Raging Bull

1980



There's almost nothing left to say about RAGING BULL that hasn't been said, but here I am to give it a shot anyway. Robert De Niro is the best actor that I will probably ever see on screen. De Niro is believable in just about every role I've seen him in. In MEAN STREETS, he was basically playing himself, in TAXI DRIVER he was an out-of-touch psychotic with good intentions, in GODFATHER PART II, he was playing the younger version of a character developed by our other greatest actor Marlon Brando. But in RAGING BULL, he took his acting to another level.

De Niro didn't just change his appearance, with the famous 50 extra pounds to show boxer Jake LaMotta in his fattening middle age and the huge, often-broken nose. He actually seems to inhabit the role. His eyes reflect all the pieces of the La Motta's personality: the paranoia, the love, the brutality, the drive, the killer instinct in the ring, even the misguided narcicism that would lead a boxer from New York to actually think he'd be entertaining as a night club host while spouting poetry and one-liners. Each of these parts of La Motta's personality seem to be coming out of De Niro's pores. The same uncontrolled rage that made him a champion in the ring, keeps him from sustaining any kind of relationship outside the ring.

Watching De Niro is like watching the eye of a hurricane, calm until the inevitable force of the storm begins reducing everything around it to rubble. Having said all this about the masterpiece of De Niro's performance, this is really Scorsese's film.

De Niro actually took the story of Jake La Motta to Martin Scorsese to make. Scorsese took a couple of years before he knew how it should be filmed. It has become, to many, both the best film of the 1980s and among the best films of all time. In terms of storytelling, I find it amazing that the tale of a lug-headed boxer with exactly one redeeming quality [he's good at boxing] could sustain interest over two hours. This is due to De Niro to be sure, but it also takes a master storyteller to put so many repulsive images on screen and still have the audience's rapt attention. La Motta is a bully, who mentally and physically abuses every one around him. Yet, we need to see what happens next.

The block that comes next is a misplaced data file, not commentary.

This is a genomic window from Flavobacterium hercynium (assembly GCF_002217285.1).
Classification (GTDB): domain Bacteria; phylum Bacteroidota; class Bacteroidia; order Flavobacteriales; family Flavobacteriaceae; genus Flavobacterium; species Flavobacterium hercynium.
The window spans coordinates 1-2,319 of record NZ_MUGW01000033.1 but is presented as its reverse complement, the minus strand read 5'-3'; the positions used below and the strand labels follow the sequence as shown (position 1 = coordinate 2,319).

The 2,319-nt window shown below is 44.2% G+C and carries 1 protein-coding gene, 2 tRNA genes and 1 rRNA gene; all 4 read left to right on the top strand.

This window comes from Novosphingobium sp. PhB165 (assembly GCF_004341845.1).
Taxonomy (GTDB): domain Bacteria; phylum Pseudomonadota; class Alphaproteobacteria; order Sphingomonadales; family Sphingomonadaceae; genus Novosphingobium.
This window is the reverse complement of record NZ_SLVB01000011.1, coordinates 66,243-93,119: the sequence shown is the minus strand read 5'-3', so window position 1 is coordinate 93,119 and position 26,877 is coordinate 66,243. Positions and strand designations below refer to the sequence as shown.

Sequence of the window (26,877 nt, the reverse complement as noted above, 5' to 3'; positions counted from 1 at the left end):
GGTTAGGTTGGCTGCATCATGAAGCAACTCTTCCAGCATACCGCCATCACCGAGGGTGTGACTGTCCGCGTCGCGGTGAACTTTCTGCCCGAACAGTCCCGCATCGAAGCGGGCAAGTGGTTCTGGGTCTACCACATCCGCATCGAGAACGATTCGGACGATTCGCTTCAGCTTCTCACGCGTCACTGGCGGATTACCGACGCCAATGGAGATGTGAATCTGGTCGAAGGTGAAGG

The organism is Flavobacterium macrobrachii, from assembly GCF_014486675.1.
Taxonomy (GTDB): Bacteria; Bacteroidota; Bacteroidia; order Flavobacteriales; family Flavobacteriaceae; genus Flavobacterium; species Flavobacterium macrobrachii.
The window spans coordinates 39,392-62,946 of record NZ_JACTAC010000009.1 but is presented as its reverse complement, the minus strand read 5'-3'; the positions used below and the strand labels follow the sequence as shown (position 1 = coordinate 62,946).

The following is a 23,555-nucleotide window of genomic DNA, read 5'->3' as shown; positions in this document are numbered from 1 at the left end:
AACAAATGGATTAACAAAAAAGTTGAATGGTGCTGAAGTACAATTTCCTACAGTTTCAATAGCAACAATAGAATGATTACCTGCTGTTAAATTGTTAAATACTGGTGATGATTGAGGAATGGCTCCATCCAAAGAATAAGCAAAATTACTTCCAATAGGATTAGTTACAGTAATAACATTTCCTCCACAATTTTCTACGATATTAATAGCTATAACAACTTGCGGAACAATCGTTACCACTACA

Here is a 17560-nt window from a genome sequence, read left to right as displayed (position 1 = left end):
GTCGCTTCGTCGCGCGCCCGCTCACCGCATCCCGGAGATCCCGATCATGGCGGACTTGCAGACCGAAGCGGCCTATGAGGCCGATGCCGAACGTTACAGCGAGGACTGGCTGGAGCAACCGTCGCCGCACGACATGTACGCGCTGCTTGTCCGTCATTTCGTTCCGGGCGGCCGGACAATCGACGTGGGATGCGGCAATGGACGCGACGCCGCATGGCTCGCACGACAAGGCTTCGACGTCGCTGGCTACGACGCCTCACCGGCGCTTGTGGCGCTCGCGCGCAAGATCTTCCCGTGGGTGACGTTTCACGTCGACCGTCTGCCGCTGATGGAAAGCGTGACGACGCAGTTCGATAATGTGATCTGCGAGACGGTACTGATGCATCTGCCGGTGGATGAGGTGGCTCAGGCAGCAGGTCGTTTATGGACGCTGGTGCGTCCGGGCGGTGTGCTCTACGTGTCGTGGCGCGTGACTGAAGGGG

But the storytelling mastery that Scorsese gives us is nothing next to his utter technical brilliance at displaying his vision. The film is in black and white, which makes it seem more historically accurate for the early fights, but more importantly, shows how La Motta sees his whole life. La Motta is at his best when things mean one thing or the other. In the boxing ring, his only thought is to pummel his opponent in the head repeatedly until that opponent loses consciousness. In real-life there are no such 'him or me' confrontations. La Motta never seems to realize this, even in his older years. Scorsese uses the actual radio broadcasts from La Motta fights as his soundtrack during the fight sequences, which are brilliantly shot and have been repeated hundreds of times since. The simple image of the flashbulb popping in slow motion; the fact that during the fights, the camera is inside the ropes at all times except for one; the nearly symphonic editing that has La Motta hit twice from one angle, then twice from another, which Scorsese has since said was entirely scripted and not edited later; the way the ring becomes bigger as La Motta begins to lose a fight, making him appear smaller; the slow-motion blood, followed by the quick-motion fall of Sugar Ray Robinson; the haunting sound as punch after punch lands. The technical brilliance of these sequences put Scorsese in the upper ranks of directors forever. We had been so used to ROCKY matches where he takes so much punishment that it begins to seem cartoony. The crowd I watch with turned their heads and whinced as La Motta boxed, it was so realistic.